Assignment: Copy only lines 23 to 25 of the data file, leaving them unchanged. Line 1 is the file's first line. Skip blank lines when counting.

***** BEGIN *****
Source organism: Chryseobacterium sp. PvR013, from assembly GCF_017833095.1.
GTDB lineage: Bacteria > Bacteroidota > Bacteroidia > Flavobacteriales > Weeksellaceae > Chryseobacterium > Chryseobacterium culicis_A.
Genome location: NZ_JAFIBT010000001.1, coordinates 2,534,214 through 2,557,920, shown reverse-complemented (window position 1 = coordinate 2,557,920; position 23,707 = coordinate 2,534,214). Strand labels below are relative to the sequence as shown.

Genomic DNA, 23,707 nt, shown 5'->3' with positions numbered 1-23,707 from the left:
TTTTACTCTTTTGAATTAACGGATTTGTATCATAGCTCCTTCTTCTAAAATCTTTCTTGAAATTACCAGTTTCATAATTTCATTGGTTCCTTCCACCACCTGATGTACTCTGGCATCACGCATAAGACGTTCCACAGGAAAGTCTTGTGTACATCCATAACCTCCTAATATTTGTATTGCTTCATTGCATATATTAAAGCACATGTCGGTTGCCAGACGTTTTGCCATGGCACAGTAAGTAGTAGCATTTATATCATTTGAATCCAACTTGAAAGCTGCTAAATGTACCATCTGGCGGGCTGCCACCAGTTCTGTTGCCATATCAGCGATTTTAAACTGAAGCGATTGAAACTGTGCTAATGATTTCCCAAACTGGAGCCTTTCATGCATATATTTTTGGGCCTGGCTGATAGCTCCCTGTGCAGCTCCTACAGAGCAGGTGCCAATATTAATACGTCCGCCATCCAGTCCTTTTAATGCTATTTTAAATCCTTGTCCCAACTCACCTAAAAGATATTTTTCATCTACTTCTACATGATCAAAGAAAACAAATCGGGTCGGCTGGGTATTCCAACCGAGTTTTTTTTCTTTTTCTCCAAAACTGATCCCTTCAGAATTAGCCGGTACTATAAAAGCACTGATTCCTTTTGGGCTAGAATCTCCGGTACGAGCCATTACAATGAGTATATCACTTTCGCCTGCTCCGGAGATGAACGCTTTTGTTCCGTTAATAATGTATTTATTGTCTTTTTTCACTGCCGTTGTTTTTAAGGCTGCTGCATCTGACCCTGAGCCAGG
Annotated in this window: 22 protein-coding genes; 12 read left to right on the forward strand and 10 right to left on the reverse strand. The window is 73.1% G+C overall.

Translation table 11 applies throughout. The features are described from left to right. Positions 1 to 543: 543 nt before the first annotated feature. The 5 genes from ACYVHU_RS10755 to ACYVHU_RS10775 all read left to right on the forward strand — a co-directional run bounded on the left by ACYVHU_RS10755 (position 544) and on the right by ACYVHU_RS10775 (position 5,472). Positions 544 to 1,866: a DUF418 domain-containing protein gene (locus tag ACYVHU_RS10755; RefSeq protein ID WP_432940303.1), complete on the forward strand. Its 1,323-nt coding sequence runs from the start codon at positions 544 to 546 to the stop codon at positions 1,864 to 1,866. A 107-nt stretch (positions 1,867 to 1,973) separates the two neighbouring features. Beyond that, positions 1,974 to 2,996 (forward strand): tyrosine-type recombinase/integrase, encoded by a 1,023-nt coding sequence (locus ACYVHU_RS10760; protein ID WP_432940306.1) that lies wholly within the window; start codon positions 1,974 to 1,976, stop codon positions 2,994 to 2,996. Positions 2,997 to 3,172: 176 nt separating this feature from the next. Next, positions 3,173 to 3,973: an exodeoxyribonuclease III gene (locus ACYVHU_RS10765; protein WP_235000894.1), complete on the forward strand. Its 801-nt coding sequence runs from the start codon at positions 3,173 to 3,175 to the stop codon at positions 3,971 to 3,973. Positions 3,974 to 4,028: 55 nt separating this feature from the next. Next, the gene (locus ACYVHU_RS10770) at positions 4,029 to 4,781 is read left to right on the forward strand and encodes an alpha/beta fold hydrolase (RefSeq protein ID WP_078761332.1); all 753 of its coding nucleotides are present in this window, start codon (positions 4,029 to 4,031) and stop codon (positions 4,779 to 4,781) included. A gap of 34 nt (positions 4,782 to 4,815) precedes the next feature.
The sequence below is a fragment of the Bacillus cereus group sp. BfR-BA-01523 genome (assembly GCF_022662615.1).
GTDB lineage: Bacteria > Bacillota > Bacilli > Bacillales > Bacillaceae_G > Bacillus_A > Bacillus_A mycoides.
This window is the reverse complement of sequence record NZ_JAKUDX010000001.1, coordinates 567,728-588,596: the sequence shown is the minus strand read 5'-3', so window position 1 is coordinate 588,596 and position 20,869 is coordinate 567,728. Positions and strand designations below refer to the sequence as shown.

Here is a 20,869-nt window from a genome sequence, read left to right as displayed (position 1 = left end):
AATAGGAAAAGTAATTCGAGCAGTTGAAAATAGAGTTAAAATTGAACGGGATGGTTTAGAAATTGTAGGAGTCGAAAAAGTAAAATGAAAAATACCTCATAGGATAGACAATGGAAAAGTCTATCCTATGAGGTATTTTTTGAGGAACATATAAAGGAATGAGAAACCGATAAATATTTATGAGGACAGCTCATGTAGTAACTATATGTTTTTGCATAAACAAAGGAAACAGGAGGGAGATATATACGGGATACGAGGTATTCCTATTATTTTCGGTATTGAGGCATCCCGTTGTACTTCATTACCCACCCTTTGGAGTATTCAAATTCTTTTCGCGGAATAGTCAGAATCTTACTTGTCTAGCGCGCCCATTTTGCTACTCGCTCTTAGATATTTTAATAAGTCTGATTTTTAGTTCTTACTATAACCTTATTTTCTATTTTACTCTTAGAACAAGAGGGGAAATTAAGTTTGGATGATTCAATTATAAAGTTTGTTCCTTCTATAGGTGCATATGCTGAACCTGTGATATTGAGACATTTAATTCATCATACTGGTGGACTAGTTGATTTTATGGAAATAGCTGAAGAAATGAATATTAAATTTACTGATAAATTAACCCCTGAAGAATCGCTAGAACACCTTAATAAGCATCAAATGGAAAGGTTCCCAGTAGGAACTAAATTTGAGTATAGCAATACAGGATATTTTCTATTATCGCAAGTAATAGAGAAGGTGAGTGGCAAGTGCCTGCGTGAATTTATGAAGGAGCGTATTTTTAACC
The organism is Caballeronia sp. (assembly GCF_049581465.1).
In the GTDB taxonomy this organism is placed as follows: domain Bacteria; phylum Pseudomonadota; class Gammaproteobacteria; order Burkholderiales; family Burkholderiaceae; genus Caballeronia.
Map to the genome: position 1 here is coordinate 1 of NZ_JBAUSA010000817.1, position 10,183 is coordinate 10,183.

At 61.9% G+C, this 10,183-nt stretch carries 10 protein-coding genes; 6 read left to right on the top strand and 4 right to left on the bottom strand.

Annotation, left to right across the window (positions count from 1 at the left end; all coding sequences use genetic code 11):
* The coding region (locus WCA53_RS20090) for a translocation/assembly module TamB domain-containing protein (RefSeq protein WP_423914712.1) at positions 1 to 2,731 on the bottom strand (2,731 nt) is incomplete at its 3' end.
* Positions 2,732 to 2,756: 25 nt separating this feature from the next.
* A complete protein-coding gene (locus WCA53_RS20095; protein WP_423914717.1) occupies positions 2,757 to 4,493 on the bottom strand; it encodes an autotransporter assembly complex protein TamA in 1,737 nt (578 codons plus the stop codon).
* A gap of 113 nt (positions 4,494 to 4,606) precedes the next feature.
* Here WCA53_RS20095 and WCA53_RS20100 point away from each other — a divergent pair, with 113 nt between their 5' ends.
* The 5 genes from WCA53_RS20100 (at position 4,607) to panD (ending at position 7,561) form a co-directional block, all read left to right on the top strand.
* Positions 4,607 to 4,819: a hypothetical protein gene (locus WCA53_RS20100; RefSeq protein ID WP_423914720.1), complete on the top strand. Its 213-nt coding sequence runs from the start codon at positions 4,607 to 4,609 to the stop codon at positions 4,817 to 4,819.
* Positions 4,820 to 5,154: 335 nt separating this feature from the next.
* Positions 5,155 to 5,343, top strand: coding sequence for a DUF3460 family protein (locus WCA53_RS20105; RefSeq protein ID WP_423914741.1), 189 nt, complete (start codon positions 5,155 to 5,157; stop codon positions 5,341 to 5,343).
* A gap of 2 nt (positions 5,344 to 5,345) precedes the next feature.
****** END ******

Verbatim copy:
* The 5 genes from WCA53_RS20100 (at position 4,607) to panD (ending at position 7,561) form a co-directional block, all read left to right on the top strand.
* Positions 4,607 to 4,819: a hypothetical protein gene (locus WCA53_RS20100; RefSeq protein ID WP_423914720.1), complete on the top strand. Its 213-nt coding sequence runs from the start codon at positions 4,607 to 4,609 to the stop codon at positions 4,817 to 4,819.
* Positions 4,820 to 5,154: 335 nt separating this feature from the next.